Christmas portraits are usually done fairly basic and flat; most people don't bust out the grids and barndoors, and most recipients don't want to see that. They want to see "normal" photos of how cute your family looks. That doesn't mean you shouldn't strive for improvement (you should ALWAYS do that!), but it's not the same audience as a client, and 'good' is measured very differently.
     
  24. Took a stab at it in Adobe Camera Raw applying a reverse S-curve, Clarity +30, HSL adjusts to Orange channel=(Hue -10, Lum -10) and color temp fix of -5, +8 in 16bit ProPhotoRGB.
    Here's a tip on how to set correct exposure for Caucasian skin tones in post. Make sure the brightest spot on the face that has color without shine has a green channel reading of around 200. Color working space between 1.8 gamma ProPhotoRGB and 2.2 gamma of AdobeRGB/sRGB will give slightly different readings. In this case I based it on the left cheek highlight of the boy on the left in ProPhotoRGB.
    If interested I'll post a screenshot of the reverse S-curve which did most of the work.
    00Xtyk-313923684.jpg
     
  25. Tim, the skin colors in your bio shot look great! Even in your re-worked shot of my kids, I think the skin colors are off. It must have to do with how I originally captured it. I am really thinking that 5000K lightbulbs, as Nicolaie suggested, might help. That, and cutting down on spill. These were just my personal shots, but earlier this week, I had a customer bring in her family and I just had to turn them into B&W.
    00Xu18-313943584.jpg
     
  26. Nice duotone, Herma. Really smooth, silky quality to the tonal transitions.
    You may have a calibration issue that's throwing off your perception of skin tone which happens to be the canary in the coal mine for calibration issues. You mentioned earlier not hardware calibrating your editing work station display.
    Also as you and others indicated there seems to be something about your 3200K warm color cast lighting mixed with other types of lighting in that scene that kept throwing off my sense of correct looking skin tone to where I had to compare my final against a known standard skin color target. The boy on the left is a bit jaundice while the boy on the right is kind of on the pink side. I leaned toward a warmer color cast to help blend the two together. I look at it now and it seems a bit too red. Oh well.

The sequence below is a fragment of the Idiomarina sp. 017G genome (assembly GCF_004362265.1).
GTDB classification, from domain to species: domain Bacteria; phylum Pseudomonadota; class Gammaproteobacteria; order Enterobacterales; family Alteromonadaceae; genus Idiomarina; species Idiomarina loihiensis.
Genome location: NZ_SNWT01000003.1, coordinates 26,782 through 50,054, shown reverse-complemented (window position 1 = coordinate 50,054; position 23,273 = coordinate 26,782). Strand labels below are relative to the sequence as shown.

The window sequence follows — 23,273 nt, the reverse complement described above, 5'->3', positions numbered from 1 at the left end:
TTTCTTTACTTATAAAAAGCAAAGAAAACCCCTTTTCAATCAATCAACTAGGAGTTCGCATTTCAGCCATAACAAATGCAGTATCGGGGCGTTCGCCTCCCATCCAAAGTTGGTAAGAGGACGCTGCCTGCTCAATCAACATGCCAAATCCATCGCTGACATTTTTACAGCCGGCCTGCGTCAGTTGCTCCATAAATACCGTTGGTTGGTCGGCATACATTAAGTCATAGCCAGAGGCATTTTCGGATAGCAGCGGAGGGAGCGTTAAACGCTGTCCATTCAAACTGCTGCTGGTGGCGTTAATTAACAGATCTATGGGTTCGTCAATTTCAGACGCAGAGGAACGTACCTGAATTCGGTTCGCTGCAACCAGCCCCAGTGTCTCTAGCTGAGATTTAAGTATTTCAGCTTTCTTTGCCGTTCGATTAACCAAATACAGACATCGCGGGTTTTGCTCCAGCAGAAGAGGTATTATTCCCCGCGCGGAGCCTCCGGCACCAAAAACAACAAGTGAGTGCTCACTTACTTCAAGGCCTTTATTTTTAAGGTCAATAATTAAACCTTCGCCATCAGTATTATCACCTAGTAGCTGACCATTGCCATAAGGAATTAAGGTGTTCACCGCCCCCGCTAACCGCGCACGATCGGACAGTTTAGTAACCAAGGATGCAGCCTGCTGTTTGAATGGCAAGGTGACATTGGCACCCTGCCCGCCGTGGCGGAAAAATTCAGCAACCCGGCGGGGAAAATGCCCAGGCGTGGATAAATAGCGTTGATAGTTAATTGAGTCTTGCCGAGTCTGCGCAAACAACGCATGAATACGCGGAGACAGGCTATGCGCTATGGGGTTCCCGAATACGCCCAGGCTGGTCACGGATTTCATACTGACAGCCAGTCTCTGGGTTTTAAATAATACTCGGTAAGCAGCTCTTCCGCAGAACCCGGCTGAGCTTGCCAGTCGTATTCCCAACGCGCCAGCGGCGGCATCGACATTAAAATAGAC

27. Not gonna edit this--original is fine within the limits of the lighting used. I want to suggest one thing to everyone here. When evaluating skin tone, even with a calibrated high-end monitor, it can be useful to look at the numbers. Yes, I know this is outated, prepress almost Dan Margulis-ish stuff, but I still find it helpful. It's especially helpful if other hues in the image are throwing off your color perception. In this case, the numbers on the original post are C=0 M=30 Y=31 K=0. That's nice skin tone. On 'Fix 2' I get 0,25,32,16. (I am using a Windows freeware called 'ColorMania'--on Mac, I would use the Apple Digital Color Meter.) This last value isn't too bad, but the black is high enough to indicate a fair amount of desaturation.
     
  28. Very nice feedback Tim and Les. Tom, awesom fire. Now, can you reflect some of that light onto the back of their hair? That would have surely messed up the lightmeter, I assume.
    Santa, I want lightboxes....
     
  29. Les, I use CMYK as a guide as well.
    But I think this image is too small to use it reliably. Something happens to the perception of saturation levels at least with my eyes when there's very few pixels to render enough tonal transitions the smaller the image especially in a compressed jpeg. In this case I think it becomes necessary to rely on the overall look viewed next to images of naturally correct looking skin tone shot under neutral looking full spectrum lighting.
     
  30. My version
    00XuMX-314277584.jpg
     
  31. That's nice Jimi. I didn't mean for my dog to be in the picture all cut off though. Those colors are very much like the real deal. Thanks everybody....
    Now if I just get CS5 installed properly...